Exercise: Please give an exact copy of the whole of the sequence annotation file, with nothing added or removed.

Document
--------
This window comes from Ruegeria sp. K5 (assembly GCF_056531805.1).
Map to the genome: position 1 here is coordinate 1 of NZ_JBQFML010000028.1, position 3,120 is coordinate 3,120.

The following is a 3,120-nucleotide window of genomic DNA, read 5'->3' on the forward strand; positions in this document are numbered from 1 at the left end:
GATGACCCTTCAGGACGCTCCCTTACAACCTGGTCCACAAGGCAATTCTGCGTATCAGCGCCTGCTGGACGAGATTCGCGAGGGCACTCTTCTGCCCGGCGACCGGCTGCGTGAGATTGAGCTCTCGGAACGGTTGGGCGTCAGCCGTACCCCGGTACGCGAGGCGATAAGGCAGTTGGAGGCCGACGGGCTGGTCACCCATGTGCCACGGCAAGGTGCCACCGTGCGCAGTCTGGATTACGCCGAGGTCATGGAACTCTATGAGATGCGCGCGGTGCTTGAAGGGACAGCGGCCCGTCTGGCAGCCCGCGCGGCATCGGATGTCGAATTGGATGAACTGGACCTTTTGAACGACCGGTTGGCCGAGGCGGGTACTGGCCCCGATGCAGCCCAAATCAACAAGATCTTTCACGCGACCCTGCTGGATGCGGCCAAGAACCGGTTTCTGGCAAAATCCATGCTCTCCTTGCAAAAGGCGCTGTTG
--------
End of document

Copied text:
This window comes from Ruegeria sp. K5 (assembly GCF_056531805.1).
Map to the genome: position 1 here is coordinate 1 of NZ_JBQFML010000028.1, position 3,120 is coordinate 3,120.

The following is a 3,120-nucleotide window of genomic DNA, read 5'->3' on the forward strand; positions in this document are numbered from 1 at the left end:
GATGACCCTTCAGGACGCTCCCTTACAACCTGGTCCACAAGGCAATTCTGCGTATCAGCGCCTGCTGGACGAGATTCGCGAGGGCACTCTTCTGCCCGGCGACCGGCTGCGTGAGATTGAGCTCTCGGAACGGTTGGGCGTCAGCCGTACCCCGGTACGCGAGGCGATAAGGCAGTTGGAGGCCGACGGGCTGGTCACCCATGTGCCACGGCAAGGTGCCACCGTGCGCAGTCTGGATTACGCCGAGGTCATGGAACTCTATGAGATGCGCGCGGTGCTTGAAGGGACAGCGGCCCGTCTGGCAGCCCGCGCGGCATCGGATGTCGAATTGGATGAACTGGACCTTTTGAACGACCGGTTGGCCGAGGCGGGTACTGGCCCCGATGCAGCCCAAATCAACAAGATCTTTCACGCGACCCTGCTGGATGCGGCCAAGAACCGGTTTCTGGCAAAATCCATGCTCTCCTTGCAAAAGGCGCTGTTG